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Tax Implications and Treatment of Restricted Stock Units (RSUs)

  • September 2023
  • 5 minutes

RSUs, or Restricted Stock Units, have gained widespread popularity as a form of employee incentive in recent years. These employee share option schemes are particularly prevalent in multinational tech corporations, though they can also be found in banks and smaller enterprises, sometimes labelled under different terms.

A large number of our clients are based in the UK and they work for American listed companies from the UK. RSUs are part of their overall remuneration package. Dealing with RSU taxes can get complicated especially because there are no online tools due to the number of variables involved. Some platforms such as Morgan Stanley will help their US based customers with these complex calculations (WASH SALES). However, for UK based clients, the automatic calculations are not relevant and the UK rules and the tax calculations must be done manually. This often involves ignoring the calculations(gains/losses) done by brokers on their statements.

taxqube What is an RSU?

An RSU essentially represents a type of share that comes with specific restrictions. For instance, it might lack voting rights upon grant or be contingent upon meeting certain predefined targets before the shares can be vested.

RSUs are granted to employees during significant milestones. Major tech giants such as Microsoft and Google commonly offer RSUs to new hires as part of their compensation package. These units may also be allocated annually or contingent on the company’s performance. It’s important to note that RSUs share similarities with, yet remain distinct from, Company Share Schemes ESPP.

When dealing with RSUs, two critical dates come into play: the grant date and the vest date. The grant date marks the bestowal of the RSUs, while the vest date signifies when these units can be accessed and traded. Typically, RSUs mature in portions, rather than all at once, ensuring a gradual process of vesting.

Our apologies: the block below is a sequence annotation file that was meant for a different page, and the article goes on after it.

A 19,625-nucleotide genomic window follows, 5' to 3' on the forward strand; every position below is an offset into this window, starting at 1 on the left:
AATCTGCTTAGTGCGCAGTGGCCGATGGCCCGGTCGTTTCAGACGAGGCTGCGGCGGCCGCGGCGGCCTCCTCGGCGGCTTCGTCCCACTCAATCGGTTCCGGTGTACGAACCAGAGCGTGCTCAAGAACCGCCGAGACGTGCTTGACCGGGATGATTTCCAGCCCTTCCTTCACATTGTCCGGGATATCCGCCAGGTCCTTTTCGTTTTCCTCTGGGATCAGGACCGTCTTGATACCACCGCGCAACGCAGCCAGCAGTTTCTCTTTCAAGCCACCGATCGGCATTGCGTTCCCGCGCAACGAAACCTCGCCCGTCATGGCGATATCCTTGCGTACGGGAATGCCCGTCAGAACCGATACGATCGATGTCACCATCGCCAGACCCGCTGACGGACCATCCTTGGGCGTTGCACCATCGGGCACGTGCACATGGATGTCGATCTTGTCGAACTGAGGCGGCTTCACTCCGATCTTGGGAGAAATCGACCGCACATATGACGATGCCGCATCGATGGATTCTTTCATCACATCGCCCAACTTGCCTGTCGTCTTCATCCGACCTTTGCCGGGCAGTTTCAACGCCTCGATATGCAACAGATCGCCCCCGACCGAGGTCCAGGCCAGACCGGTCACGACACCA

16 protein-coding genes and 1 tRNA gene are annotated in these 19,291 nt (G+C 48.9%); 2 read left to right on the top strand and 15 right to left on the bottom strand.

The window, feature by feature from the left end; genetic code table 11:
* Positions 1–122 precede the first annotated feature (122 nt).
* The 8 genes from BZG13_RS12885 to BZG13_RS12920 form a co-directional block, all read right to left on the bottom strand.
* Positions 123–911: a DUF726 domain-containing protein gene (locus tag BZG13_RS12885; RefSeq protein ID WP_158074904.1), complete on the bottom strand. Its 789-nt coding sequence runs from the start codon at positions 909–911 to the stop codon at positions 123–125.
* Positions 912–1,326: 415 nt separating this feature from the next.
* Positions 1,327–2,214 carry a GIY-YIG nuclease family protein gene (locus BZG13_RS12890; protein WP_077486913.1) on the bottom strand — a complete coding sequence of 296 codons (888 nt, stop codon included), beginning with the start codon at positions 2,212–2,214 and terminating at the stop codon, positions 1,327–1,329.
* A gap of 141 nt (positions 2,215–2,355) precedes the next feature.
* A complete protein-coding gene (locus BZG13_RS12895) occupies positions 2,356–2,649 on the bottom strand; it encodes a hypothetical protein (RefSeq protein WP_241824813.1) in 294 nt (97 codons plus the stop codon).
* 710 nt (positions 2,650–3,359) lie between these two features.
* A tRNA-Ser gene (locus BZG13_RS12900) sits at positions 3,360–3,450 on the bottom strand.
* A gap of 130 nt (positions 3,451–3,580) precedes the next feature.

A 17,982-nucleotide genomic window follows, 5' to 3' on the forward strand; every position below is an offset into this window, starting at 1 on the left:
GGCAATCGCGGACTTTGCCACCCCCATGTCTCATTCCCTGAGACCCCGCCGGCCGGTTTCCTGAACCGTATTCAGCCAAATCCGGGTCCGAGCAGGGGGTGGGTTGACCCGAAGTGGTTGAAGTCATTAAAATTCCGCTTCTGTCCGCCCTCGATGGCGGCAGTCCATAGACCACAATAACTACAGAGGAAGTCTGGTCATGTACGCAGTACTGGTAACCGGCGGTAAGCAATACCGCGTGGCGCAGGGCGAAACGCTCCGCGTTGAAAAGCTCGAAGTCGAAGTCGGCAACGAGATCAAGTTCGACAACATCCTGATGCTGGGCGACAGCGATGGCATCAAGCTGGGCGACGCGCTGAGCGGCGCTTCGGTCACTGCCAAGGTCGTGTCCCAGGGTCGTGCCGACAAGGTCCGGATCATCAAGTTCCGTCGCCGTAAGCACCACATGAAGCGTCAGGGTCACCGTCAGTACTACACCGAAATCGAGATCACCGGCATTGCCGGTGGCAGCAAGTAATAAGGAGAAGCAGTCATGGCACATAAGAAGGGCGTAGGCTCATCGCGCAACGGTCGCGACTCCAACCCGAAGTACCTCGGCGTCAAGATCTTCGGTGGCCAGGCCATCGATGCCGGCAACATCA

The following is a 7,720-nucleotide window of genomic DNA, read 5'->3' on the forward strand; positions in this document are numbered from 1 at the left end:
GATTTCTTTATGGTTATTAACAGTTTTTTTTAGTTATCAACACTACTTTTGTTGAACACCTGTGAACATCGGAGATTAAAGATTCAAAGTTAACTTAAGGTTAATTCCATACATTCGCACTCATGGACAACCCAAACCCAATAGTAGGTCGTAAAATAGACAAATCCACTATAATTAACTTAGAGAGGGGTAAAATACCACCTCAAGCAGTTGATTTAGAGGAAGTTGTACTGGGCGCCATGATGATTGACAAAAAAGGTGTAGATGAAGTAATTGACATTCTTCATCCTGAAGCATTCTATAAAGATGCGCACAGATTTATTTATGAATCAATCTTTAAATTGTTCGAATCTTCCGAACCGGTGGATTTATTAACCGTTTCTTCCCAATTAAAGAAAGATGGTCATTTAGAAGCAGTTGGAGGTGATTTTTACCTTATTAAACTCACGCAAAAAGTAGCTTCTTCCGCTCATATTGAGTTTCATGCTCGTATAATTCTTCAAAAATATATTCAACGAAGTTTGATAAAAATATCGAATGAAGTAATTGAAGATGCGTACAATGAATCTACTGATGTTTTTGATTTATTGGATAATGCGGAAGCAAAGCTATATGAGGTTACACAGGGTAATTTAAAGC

In the context of UK taxation for individuals who are tax residents in the UK, RSUs can trigger tax liabilities on various occasions. Navigating the intricacies of reporting these taxes, particularly when they are not managed by the employer, can be a complex endeavour.

This complexity can be further compounded if the individual received RSUs while working for the same company abroad, either prior to or after becoming a UK tax resident

taxqube Do I need to declare “sell to cover” RSU shares?

The simple answer is “yes”. Although these shares were automatically sold on your behalf by your broker, in the eyes of the taxman, you have “sold” shares. Therefore, you will treat them similar to how other shares are treated when you sell them from your broker’s account. You may be eligible for an exemption if the value of shares sold is less than four times the amount of annual exemption. As the annual exemption allowance is being reduced every year, most people who receive RSUs are now required to do additional reporting even if no tax is payable.

There is a common misconception that sell to cover shares do not need to be declared and we have seen many cases where these were left out of the tax reports. It is important to note that sell to cover shares are not likely to trigger a taxable gain because they are sold immediately and usually, the tax-free annual exemption is enough to cover any tax charges.

The UK government is reducing the tax-free annual exemption. Therefore, it is becoming important to keep track of sell to cover transactions as the allowances get reduced. In some cases, we have seen that sell to cover transactions alone were able to trigger tax charges even though no other shares were sold. This usually happens when the share price changes significantly in a short period of time.

taxqube Are Capital Gains Taxes Applicable to RSUs?

Once your RSUs vest, you have the option to promptly sell the shares without incurring additional taxes. However, if you choose to retain ownership of the shares, you might become subject to capital gains tax on RSUs.

If the value of the shares appreciates between their vesting date and the sale date, a capital gain is realized. Depending on the magnitude of this gain, you could be liable to pay capital gains tax.